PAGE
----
Symblepharon is an external eye finding in which an adhesion forms between the palpebral conjunctiva and bulbar conjunctiva (1). There are many causes of symblepharon, which is typically a response to trauma or inflammation. In no particular order, here are some of those causes:
- Ocular cicatricial pemphigoid
- Pseudopemphigoid conditions
- Stevens-Johnson syndrome
- Conjunctival burns
- Atopic keratoconjunctivitis
- Porphyria cutanea tarda
- Epidemic keratoconjunctivitis
- Xeroderma pigmentosum
- Squamous papilloma of the conjunctiva
If anyone has a good mnemonic to help remember these causes, let us know! If you're studying for the OKAP or board exams, a sample question may look like this:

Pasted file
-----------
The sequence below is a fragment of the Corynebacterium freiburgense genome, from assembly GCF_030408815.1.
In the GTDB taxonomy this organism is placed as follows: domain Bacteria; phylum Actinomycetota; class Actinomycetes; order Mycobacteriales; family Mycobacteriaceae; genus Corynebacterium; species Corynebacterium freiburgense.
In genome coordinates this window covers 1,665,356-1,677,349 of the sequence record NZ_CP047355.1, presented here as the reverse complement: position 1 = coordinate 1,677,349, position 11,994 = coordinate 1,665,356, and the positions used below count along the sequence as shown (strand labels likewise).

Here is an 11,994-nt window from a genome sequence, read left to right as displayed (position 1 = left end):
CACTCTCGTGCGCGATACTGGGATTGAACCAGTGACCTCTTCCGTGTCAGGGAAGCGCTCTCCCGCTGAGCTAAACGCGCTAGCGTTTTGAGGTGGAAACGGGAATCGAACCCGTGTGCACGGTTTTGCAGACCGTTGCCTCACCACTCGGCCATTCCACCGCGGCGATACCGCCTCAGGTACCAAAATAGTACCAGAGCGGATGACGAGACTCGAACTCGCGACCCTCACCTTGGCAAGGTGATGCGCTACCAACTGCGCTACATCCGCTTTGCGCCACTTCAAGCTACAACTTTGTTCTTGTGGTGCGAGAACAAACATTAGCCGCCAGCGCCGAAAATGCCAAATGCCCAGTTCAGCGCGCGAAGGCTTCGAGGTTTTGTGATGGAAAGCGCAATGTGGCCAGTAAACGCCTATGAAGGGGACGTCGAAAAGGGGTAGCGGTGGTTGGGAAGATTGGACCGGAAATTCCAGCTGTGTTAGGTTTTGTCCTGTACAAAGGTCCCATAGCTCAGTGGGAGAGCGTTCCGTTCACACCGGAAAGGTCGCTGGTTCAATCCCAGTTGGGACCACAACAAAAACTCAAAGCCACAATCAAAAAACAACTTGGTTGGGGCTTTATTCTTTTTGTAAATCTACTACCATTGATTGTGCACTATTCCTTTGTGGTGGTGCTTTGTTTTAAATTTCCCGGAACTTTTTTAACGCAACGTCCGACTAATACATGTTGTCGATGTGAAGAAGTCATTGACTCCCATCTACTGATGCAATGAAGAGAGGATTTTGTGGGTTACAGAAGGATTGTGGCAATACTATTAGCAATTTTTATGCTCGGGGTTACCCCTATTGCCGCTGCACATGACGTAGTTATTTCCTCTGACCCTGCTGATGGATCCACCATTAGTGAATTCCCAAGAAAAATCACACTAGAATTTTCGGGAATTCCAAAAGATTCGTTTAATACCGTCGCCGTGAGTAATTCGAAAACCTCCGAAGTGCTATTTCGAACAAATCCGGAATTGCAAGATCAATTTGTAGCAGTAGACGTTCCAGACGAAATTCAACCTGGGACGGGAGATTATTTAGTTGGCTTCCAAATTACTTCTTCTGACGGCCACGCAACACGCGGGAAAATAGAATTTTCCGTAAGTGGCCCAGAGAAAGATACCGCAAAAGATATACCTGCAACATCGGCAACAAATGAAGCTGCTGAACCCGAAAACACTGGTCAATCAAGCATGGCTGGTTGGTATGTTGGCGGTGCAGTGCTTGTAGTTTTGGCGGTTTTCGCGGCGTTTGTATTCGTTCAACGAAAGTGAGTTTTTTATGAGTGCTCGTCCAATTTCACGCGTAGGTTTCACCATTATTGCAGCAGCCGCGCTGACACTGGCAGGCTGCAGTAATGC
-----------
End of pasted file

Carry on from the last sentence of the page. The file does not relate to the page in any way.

- Which of the following causes the condition shown?
A. Exposure keratopathy
B. Peripheral ulcerative keratitis
C. Porphyria cutanea tarda
D. Vitamin A deficiency
The answer, of course, is C. (Image credit: mrcophth.com)
References and Additional Reading
- Basic and Clinical Science Course, Section 8: External Disease and Cornea. American Academy of Ophthalmology, 2017-2018 edition.
Do you have any other hints to help remember causes of symblepharon? Did we leave anything out? Do you have suggestions or ideas for other topics? Leave a comment or contact us!